Now that takes guts, heart and a willingness to blow it occasionally. There's no other way to get that experience than by doing it. Then there's the final key ingredient. Having the trust of your teammates and a common belief that you can overcome those mistakes. When you believe like that, whatever comes, you can play fearless baseball.
While I wasn't rooting for the Royals, it's impossible not to be impressed with them. Like the Terminator of baseball teams, they're just never dead in a game until the final out is recorded. The prevailing narrative was that the Mets starters had to allow their offense to build a lead to keep Kelvin Herrera and Wade Davis in the bullpen. Coming back against the Royals is a tough task. But for the Royals, even against a pretty solid Mets' bullpen, coming back is expected. Against a different team, that might not have happened. But for once, a World Series played out quite clearly on the basis of how one team's strength was perfectly suited to break down their opponent's weakness.
Congrats Royals, if this is the end of your run, (I'm not too sure that it is), you didn't waste the opportunity.
2015 World Series Game 5 results: Royals capture first title in 30 years - Eric Stephen, SBNation.com
The Kansas City Royals came back for the third time in five games, rallying for a 7-2 win over the New York Mets in 12 innings in Game 5, capturing the World Series four games to one, the first championship for the Royals since 1985.
Royals catcher Salvador Perez wins 2015 World Series MVP - Eric Stephen, SBNation.com
Royals catcher Salvador Perez hit .364 to capture 2015 World Series MVP honors in the Kansas City Royals' five-game win over the New York Mets.
'Cost effectiveness' likely to help keep Nick Castellanos at third base for Detroit Tigers | Chris Iott, MLive.com
Al Avila weighs in here on the value of a low cost third baseman with a lot of upside at the plate. While Castellanos has yet to live up to advance billing, there are good reasons to stick with him.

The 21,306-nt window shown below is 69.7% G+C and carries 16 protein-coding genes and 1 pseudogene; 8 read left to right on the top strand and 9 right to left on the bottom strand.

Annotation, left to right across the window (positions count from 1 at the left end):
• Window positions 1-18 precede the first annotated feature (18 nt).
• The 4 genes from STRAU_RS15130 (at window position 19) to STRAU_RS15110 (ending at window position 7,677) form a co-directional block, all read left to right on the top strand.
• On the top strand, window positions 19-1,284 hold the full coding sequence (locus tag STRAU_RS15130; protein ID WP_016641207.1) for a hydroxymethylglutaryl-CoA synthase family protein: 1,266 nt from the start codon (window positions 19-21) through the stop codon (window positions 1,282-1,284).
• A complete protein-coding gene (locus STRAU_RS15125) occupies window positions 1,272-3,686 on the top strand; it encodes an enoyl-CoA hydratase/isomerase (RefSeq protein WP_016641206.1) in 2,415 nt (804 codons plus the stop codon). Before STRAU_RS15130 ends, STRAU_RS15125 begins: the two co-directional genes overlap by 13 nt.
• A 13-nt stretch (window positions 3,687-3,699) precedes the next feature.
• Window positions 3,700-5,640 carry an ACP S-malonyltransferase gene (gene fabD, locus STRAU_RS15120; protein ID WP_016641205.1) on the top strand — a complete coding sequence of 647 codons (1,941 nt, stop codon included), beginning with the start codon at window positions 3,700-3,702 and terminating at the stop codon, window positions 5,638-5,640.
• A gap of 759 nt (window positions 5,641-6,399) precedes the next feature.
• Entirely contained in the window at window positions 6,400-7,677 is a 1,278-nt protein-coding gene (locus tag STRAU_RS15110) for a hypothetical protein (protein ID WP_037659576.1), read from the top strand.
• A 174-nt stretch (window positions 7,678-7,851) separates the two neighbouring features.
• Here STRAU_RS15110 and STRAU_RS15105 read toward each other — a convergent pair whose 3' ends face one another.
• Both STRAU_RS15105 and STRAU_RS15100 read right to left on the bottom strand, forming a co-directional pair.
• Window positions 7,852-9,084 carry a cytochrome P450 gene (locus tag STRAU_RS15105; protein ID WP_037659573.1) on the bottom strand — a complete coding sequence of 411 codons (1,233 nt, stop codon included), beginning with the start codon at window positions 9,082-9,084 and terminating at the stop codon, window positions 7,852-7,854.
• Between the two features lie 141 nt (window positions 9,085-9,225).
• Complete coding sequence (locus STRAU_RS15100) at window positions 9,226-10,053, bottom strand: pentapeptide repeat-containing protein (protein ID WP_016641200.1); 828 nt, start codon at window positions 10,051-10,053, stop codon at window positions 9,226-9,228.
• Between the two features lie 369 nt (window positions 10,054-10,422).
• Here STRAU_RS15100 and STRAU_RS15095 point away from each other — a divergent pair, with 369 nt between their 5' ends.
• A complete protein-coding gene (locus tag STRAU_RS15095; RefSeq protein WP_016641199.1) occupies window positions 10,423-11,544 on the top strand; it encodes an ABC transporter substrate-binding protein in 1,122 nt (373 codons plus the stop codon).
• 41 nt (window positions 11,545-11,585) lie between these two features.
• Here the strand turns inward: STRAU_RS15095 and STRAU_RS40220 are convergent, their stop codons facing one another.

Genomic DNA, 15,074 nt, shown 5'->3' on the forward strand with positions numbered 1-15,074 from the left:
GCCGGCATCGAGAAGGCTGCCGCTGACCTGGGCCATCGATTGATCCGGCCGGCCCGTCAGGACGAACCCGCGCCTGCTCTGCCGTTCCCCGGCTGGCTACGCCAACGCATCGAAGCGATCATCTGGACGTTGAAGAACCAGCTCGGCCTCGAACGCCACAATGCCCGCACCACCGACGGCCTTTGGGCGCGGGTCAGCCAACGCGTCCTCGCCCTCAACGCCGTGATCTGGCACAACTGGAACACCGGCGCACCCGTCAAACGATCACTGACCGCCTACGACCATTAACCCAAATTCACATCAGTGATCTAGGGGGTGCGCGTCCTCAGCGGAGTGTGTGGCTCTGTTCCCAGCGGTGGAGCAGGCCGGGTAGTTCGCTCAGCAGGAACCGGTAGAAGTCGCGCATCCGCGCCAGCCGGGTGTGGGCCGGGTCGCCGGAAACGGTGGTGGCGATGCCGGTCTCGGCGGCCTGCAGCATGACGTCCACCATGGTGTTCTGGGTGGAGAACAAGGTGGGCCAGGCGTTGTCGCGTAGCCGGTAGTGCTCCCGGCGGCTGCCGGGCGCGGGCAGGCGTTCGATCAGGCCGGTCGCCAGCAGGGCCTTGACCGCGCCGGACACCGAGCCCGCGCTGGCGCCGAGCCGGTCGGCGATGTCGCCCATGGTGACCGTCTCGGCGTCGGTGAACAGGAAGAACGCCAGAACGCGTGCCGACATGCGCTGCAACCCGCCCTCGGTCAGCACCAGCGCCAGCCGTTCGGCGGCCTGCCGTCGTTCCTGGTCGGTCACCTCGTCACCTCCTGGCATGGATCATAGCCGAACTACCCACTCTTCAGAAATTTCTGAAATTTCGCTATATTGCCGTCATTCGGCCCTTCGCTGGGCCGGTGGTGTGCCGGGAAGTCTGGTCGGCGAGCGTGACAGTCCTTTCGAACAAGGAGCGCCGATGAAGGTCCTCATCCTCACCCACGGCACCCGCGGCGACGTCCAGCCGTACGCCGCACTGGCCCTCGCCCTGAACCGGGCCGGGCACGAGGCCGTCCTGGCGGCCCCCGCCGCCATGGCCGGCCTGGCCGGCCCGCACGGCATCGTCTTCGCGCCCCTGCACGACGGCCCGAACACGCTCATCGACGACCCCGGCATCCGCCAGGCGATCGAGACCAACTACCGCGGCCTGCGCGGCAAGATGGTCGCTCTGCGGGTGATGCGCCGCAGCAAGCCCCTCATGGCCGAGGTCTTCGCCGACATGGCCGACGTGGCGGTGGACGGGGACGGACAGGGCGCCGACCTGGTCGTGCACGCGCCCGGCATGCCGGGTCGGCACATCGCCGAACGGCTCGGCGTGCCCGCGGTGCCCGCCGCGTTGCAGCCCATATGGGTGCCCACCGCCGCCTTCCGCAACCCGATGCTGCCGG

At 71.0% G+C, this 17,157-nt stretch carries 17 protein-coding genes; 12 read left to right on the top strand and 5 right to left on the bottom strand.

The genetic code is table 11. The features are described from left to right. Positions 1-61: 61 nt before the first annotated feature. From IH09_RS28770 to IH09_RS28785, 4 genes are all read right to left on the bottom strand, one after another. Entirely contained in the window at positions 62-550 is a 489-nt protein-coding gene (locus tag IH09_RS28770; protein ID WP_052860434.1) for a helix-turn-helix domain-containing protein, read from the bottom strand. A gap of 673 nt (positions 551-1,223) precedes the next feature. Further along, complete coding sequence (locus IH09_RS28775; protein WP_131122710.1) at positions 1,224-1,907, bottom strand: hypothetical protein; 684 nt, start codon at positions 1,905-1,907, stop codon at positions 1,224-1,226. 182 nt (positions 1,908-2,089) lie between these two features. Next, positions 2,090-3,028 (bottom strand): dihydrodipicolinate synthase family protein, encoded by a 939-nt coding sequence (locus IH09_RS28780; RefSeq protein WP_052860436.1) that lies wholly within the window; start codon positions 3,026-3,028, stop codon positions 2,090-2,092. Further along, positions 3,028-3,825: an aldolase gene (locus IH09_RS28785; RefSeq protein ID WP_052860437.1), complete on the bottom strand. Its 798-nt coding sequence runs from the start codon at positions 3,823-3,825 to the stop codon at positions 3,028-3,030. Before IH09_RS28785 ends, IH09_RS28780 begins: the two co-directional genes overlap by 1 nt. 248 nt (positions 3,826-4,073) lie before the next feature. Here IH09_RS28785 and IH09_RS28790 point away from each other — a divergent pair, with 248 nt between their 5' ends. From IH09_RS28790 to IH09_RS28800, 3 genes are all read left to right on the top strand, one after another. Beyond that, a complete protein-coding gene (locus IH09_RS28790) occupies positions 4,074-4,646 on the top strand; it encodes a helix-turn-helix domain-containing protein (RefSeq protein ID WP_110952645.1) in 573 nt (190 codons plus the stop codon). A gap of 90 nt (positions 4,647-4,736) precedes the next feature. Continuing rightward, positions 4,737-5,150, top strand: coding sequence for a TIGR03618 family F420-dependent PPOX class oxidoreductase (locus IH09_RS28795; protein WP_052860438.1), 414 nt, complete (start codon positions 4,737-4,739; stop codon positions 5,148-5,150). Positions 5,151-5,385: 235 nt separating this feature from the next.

Top 25 signs you're a die-hard Tigers fan - Brian Manzullo, Detroit Free Press
The "you may be a Tiger fan if..." of lists.
Daniel Murphy and the Costliest Errors in World Series History | August Fagerstrom, FanGraphs Baseball
Daniel Murphy spent most of this post-season looking like an October hero of epic proportions. And just like that, one bad play has him looking like the goat of the World Series. He's not alone.
Alex Rodriguez Is an October Surprise - The New York Times
After a fairly triumphant return from suspension and serious surgical procedures, A-Rod has taken on the broadcast commentary booth. While the competition there is a lot weaker than the A.L. East typically is, Rodriguez has actually been one of the more thoughtful commentators this post-season.
U.S. and Cuba in Trade Talks, for Ballplayers to Be Named Later - The New York Times
The Obama administration and Major League Baseball have been quietly working to create a system that would end the arduous journey Cuban baseball players have been forced to endure, and open up a huge untapped fan base and a deep well of talent.
While surgical procedures of all sort continue to be an expected part of a major league ballplayers' life, the use of performance enhancing substances to rehab injury remains anathema. Is that fair? Ryan Madson doesn't think so.
Japanese pitcher Kenta Maeda: What can we expect? - Scott Mowers, Minor League Ball
Japanese players can be posted by their clubs this week.Will NPB's most decorated pitcher finally be posted by his parent club, and what can we expect from Kenta Maeda if he makes a move stateside?